A pilgrimage to Odd Rode

Reginald Nettel

Reginald Nettel

Last year found me driving northwards along the old London to Manchester road A34, and as I came opposite to that fake castle perched on the hill at Mow Cop between Kidsgrove and Congleton, I saw a signpost directing me to a little lane on my left and marked ‘Rode Heath’, at the village which goes by the name ‘Scholar Green’. Turn down this lane and you will quickly come to a small church, nearly opposite to the gates of a private park. It is a bit of still-unspoilt Cheshire, peaceful and calmly beautiful. I parked and went into the church. It is not an old church, being in fact one of the happier creations of Giles Gibert Scott, but it has a well proportioned interior, good carved reredos and a good organ. This is the instrument which Havergal Brian played when organist here at All Saints’, Odd Rode, from 1896 to 1906.

Every Sunday morning his choirmaster Arthur Riley met him at Harecastle Station with a horse and trap and drove him to Odd Rode. Morning service over, Brian was free until the evening service, and could spend his time composing, or walking alone in the quiet lanes, collecting his thoughts, or, in the nineties, paying court for a time to a Miss Major, whose father was factor to the Abrahams, owners since 1669 of the Rode estate. The courtship came to nothing, but Brian looked back in later life to his Sundays at Odd Rode as the happiest days of his life.

On this organ Brian played the Prelude to Elgar’s Dream of Gerontius and persuaded Arthur Bailey that its calamitous first performance at Birmingham was a slur on British choristers, and Bailey’s choral society set out to put this right. On this organ, at morning service, Brian liked to improvise on a theme from the Prince Consort’s Te Deum, which he had admired since he was ten and had taken part in its performance in Lichfield Cathedral at the Golden Jubilee of Queen Victoria. Among some old papers in the Church here the present choirmaster, Mr P Stanley Briggs, came upon a copy of Brian’s By the waters of Babylon, which Brian composed while organist at Odd Rode, and which he must have tried out on this very organ; and of course Mr Briggs is determined to get a performance of this work in All Saints as soon as he can purchase the copies of the new edition for choir and organ now being prepared by Musica Viva.

When he does so I shall be there, and I hope it will be in summer, with the church decorated with flowers, a refreshment tent in the field opposite and parking space sufficient for all those who want to come from Manchester, Stockport, Newcastle-under-Lyme Stoke, Congleton, Macclesfield - all within easy distance, and whose inhabitants as likely as not have no idea that beauty and peace can be so near to a busy main road.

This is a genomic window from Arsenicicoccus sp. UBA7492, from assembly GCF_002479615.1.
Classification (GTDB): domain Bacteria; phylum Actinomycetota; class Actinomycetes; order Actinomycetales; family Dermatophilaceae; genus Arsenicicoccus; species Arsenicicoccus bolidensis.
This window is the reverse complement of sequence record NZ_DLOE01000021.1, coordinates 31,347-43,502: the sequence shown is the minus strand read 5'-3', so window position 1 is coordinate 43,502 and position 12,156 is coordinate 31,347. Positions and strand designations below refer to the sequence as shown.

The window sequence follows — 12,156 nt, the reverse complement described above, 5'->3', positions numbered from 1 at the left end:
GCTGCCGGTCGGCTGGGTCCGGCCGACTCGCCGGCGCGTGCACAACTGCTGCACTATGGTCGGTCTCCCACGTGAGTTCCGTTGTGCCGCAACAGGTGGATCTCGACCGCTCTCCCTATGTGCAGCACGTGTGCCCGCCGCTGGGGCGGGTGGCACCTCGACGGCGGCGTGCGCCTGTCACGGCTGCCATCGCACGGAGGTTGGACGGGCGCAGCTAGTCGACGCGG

The beauty and peace was there in Brian’s day too, when he earned his living as a timber merchant’s representative, traveling about Cheshire and Shropshire buying and selling timber, often on foot, calling on farmers. From these days come the ideas for the English Suites and the Comedy Overtures - rural England with sense of humour - and the great settings of Psalms 23 and 137, and an early version of Psalm 68, now lost, but possibly a precursor of the tremendous fourth symphony.

These Psalm settings are not in the same class as the rurally-inspired suites but were derived from the Psalms themselves. For Brian was a great interpreter of great literature. The intense hatred of the exiled Jews was not within Brian’s experience in his Odd Rode days, but he made a bold approach to the Psalms, not trying to soften them as so many other composers had done. There is no setting of By the Waters of Babylon as downright as Brian’s (of 1903) until we come to Walton’s Belshazzar’s Feast of 1931, and that is nowhere near so intense as Brian’s setting of Psalm 68 in Das Siegeslied (Symphony No 4 of 1933).

Until well on in his long life, Brian took some great literary theme for his starting point in any tragic work. He drew on his subconscious mind for the matter of his symphonies, but the mood came to him from the Psalms, from Blake, Goethe or Shelley; Shakespeare was a great influence in his songs - greater perhaps than any poet other than Blake - and remember that he never had these poets crammed into him for examinations - he sought them out because they appealed to him, and, I like to think, because they were a topic of conversation with the clergy with whom he came into contact in his work as a parish church organist.

1975 / NL3

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